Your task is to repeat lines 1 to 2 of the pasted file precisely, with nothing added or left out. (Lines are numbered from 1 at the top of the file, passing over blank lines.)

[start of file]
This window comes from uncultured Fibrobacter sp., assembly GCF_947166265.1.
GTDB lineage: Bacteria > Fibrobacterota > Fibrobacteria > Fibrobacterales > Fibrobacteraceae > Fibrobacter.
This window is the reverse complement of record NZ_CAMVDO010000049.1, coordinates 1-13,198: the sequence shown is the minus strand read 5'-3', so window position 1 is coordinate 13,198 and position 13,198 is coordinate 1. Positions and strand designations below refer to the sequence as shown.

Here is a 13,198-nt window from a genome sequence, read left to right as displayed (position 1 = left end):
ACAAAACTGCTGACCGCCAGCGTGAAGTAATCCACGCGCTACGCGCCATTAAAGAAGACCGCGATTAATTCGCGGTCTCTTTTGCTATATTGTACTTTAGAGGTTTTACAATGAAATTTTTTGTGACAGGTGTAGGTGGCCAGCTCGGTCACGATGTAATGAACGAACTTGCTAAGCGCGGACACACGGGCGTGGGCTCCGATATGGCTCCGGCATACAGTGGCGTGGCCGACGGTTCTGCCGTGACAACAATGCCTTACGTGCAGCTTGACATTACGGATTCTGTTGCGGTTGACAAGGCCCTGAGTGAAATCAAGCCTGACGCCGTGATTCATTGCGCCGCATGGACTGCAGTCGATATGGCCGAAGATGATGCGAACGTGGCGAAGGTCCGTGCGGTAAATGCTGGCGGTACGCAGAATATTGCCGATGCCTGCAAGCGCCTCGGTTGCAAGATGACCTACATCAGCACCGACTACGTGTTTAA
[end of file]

This window comes from uncultured Fibrobacter sp., assembly GCF_947166265.1.
GTDB lineage: Bacteria > Fibrobacterota > Fibrobacteria > Fibrobacterales > Fibrobacteraceae > Fibrobacter.